Getting a Machine Compliant

F-Dienst-Maenner-Plan-93
Read about two important considerations when thinking about machine compliance.

In relation to getting a machine compliant, a machine builder should look to the experience of the standards. Although not necessarily legally binding, these standards are created from a wealth of experience and technical knowledge. An example of this is considered when looking at:

• Safety Related Control System Design for machines
• General requirements for electrical systems of machines


These 2 principles are considered separately; the easier to comply with is the General Requirements for Electrical systems. For machine builders the key standard here is ANSI NFPA 79 or EN IEC 60204-1. Pilz assesses the machine and the associated electrical panels with the intent of obtaining compliance with this standard. ANSI NFPA 79 or EN IEC 60204-1 looks at the general electrical systems and covers general requirements such as disconnects, cable sizing, over-current protection, colors of wires, colors of pushbuttons and panel lamps, bonding and protection against electric shock.

The 2nd principle of Safety Related Control System Design looks more at the safety control philosophy (rather than the general electrical system design) such as "control reliable” per ANSI and CSA standards, or fault tolerance as described by Categories B,1,2,3 & 4 to EN954-1. As part of this service Pilz analyzes the control architecture and philosophy used by the machine builder to determine its acceptability. This includes an appraisal of the components used in the electrical design to ensure that they have been selected and applied correctly, e.g. compliance with the emergency stop devices to ISO 13850 / EN418 and light curtains to ANSI B11.19, CSA Z432, ISO 13855 / EN999 would be checked.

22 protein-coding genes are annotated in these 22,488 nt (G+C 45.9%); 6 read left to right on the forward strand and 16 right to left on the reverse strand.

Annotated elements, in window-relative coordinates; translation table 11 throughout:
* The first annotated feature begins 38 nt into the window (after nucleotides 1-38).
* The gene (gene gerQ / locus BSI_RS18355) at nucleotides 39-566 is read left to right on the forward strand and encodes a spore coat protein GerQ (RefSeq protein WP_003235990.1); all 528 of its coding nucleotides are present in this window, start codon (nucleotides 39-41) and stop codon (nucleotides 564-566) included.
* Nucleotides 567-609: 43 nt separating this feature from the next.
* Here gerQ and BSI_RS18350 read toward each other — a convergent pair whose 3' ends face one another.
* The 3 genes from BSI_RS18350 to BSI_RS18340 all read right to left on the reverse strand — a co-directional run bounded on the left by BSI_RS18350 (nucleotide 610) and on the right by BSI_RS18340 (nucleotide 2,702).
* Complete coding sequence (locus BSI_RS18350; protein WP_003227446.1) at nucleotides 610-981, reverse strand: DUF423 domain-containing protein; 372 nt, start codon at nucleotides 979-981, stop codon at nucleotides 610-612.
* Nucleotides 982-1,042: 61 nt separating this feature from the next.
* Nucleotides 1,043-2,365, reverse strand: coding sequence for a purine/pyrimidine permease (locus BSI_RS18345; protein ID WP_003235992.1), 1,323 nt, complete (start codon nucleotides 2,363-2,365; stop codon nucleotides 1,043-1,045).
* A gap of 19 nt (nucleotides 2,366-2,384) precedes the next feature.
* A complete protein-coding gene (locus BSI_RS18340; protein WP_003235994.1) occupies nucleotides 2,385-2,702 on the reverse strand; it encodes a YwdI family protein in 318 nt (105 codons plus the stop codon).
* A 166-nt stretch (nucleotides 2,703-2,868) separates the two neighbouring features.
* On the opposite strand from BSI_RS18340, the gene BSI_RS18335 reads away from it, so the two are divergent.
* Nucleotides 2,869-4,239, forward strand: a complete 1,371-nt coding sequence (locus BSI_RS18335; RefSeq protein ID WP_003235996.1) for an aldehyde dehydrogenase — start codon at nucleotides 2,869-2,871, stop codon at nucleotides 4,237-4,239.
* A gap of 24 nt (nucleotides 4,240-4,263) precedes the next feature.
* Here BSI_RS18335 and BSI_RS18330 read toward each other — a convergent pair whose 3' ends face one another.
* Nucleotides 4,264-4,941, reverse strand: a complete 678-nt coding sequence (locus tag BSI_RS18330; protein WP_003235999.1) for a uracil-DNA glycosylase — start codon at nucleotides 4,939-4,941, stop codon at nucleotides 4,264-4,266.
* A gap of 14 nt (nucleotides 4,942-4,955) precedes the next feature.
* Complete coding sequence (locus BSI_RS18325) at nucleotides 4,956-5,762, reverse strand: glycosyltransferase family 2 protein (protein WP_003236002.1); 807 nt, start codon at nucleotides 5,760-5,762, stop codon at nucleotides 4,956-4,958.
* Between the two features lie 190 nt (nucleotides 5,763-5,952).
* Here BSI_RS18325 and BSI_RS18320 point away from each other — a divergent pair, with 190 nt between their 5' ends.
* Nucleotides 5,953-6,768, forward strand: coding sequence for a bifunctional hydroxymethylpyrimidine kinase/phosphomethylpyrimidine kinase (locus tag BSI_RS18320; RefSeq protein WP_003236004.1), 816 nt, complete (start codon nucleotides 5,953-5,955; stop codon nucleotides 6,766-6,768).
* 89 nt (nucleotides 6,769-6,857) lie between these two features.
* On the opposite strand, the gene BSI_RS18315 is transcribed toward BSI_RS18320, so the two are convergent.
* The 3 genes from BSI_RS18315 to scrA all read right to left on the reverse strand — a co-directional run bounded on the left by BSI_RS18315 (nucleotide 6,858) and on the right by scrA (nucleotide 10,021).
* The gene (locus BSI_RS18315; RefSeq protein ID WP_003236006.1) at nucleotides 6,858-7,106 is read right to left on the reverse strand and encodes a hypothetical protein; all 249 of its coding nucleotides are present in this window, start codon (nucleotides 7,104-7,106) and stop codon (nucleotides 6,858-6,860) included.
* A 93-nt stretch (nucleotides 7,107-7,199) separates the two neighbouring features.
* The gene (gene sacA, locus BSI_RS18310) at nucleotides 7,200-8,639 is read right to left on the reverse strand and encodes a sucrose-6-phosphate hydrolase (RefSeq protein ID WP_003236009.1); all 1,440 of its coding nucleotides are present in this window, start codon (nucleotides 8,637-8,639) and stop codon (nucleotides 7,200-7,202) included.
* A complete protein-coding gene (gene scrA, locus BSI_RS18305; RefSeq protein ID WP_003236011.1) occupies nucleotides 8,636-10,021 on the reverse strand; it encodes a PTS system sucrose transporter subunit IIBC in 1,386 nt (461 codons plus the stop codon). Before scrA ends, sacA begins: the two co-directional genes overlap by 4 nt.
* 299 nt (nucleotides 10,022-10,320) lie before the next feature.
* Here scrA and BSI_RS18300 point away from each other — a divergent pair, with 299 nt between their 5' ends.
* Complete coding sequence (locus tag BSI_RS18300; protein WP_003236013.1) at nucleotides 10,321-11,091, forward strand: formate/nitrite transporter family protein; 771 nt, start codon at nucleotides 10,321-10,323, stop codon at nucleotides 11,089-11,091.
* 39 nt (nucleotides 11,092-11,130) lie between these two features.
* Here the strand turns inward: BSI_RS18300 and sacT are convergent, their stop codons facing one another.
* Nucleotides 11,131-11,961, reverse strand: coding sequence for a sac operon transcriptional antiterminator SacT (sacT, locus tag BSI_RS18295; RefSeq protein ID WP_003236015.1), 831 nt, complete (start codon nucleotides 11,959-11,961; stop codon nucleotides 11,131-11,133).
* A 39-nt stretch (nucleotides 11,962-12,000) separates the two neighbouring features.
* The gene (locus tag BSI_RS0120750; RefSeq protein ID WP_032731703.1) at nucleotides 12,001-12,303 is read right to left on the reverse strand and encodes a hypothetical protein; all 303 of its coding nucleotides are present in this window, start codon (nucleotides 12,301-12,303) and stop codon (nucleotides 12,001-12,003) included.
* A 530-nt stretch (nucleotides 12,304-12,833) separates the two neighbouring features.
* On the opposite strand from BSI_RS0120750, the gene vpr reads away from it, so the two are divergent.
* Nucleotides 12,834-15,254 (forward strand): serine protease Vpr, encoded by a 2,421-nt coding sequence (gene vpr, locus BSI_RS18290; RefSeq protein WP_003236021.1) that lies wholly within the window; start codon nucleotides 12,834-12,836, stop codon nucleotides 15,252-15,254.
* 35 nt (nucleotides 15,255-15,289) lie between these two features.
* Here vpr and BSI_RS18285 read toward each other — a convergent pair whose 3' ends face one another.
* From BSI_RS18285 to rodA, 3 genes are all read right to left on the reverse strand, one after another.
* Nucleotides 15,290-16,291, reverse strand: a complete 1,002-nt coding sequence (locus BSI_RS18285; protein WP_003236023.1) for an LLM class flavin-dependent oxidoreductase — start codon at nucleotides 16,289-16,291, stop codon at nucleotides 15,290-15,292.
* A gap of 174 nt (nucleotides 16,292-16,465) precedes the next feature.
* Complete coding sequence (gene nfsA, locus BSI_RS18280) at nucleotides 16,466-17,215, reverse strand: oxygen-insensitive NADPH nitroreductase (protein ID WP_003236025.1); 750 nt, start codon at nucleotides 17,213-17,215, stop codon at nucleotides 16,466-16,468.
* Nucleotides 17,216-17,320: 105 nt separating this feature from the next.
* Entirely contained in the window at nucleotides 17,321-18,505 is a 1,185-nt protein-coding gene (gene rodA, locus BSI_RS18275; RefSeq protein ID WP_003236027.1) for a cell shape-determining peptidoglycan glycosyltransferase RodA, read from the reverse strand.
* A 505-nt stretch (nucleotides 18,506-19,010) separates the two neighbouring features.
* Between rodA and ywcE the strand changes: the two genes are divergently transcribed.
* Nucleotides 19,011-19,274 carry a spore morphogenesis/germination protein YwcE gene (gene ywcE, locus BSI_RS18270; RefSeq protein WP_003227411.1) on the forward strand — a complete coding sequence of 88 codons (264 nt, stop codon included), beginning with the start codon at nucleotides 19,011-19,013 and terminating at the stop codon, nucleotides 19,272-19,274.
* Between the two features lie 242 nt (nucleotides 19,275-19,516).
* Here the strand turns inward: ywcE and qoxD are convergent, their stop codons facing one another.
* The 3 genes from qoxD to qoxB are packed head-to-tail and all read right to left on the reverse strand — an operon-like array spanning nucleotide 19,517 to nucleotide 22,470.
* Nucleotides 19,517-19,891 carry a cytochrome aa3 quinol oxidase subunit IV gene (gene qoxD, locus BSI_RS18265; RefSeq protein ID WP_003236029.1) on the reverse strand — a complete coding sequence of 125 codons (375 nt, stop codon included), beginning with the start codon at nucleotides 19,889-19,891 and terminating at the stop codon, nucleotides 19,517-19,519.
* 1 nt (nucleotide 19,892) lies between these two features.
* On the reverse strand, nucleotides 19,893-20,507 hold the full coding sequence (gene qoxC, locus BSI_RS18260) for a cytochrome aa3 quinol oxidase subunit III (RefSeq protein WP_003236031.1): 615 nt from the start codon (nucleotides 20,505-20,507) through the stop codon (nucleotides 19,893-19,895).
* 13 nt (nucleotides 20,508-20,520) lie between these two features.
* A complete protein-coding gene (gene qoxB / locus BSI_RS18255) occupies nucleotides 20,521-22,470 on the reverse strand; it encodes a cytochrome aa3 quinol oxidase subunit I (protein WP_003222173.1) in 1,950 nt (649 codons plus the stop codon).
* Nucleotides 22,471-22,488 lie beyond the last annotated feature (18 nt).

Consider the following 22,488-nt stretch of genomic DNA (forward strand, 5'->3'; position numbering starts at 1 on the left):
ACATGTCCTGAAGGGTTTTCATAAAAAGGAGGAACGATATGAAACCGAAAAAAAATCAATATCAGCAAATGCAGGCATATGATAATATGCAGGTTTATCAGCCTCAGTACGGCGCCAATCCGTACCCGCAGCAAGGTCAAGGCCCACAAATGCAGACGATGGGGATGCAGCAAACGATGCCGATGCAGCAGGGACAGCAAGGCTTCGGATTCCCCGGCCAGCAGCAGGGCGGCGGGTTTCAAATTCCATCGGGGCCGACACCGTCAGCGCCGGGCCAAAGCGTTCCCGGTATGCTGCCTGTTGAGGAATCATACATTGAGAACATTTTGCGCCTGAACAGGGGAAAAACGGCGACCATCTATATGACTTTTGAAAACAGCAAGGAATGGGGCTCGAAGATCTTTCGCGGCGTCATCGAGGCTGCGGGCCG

Using Automation to achieve safety is the most practical and lean way of designing machinery. Safety must now be integrated directly into the machinery design process, meaning that automation products can almost be decided by the process, rather than an individual's preference. Using lean AND safe processes will help add value as the safety system becomes complimentary to production rather than being contradictory. There is a large amount of safety automation now; however the basis for compliance should always be the standards. Integrating these safety automation principles with lean manufacturing concepts is the next challenge facing machinery designers.



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Pilz Automation Safety L.P.
7150 Commerce Boulevard
Canton
Michigan 48187
Tel.: +1 734 354-0272
Toll-free Tech Support:
+1 877-PILZUSA 
(745-9872)
Fax: +1 734 354-3355
E-Mail: info@pilzusa.com

 

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